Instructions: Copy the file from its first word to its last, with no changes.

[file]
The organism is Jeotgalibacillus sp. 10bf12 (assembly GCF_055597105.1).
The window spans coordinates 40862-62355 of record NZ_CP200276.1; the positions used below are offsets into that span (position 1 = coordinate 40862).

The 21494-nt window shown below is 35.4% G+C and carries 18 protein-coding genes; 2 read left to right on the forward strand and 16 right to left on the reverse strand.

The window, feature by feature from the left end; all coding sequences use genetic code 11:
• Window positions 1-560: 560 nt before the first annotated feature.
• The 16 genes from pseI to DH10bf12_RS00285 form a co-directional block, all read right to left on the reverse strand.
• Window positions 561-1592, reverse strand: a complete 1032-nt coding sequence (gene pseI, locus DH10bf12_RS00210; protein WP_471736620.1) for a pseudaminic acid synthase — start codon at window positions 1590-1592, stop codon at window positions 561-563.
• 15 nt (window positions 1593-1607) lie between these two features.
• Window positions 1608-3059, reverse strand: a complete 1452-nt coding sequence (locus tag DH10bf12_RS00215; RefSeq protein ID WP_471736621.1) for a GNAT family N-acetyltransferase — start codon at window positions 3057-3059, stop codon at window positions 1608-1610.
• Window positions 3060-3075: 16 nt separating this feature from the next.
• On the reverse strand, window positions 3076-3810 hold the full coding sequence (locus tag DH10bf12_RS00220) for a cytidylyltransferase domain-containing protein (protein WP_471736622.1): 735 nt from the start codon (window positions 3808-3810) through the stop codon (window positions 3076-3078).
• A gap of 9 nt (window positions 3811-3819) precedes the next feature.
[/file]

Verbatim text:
The organism is Jeotgalibacillus sp. 10bf12 (assembly GCF_055597105.1).
The window spans coordinates 40862-62355 of record NZ_CP200276.1; the positions used below are offsets into that span (position 1 = coordinate 40862).

The 21494-nt window shown below is 35.4% G+C and carries 18 protein-coding genes; 2 read left to right on the forward strand and 16 right to left on the reverse strand.

The window, feature by feature from the left end; all coding sequences use genetic code 11:
• Window positions 1-560: 560 nt before the first annotated feature.
• The 16 genes from pseI to DH10bf12_RS00285 form a co-directional block, all read right to left on the reverse strand.
• Window positions 561-1592, reverse strand: a complete 1032-nt coding sequence (gene pseI, locus DH10bf12_RS00210; protein WP_471736620.1) for a pseudaminic acid synthase — start codon at window positions 1590-1592, stop codon at window positions 561-563.
• 15 nt (window positions 1593-1607) lie between these two features.
• Window positions 1608-3059, reverse strand: a complete 1452-nt coding sequence (locus tag DH10bf12_RS00215; RefSeq protein ID WP_471736621.1) for a GNAT family N-acetyltransferase — start codon at window positions 3057-3059, stop codon at window positions 1608-1610.
• Window positions 3060-3075: 16 nt separating this feature from the next.
• On the reverse strand, window positions 3076-3810 hold the full coding sequence (locus tag DH10bf12_RS00220) for a cytidylyltransferase domain-containing protein (protein WP_471736622.1): 735 nt from the start codon (window positions 3808-3810) through the stop codon (window positions 3076-3078).
• A gap of 9 nt (window positions 3811-3819) precedes the next feature.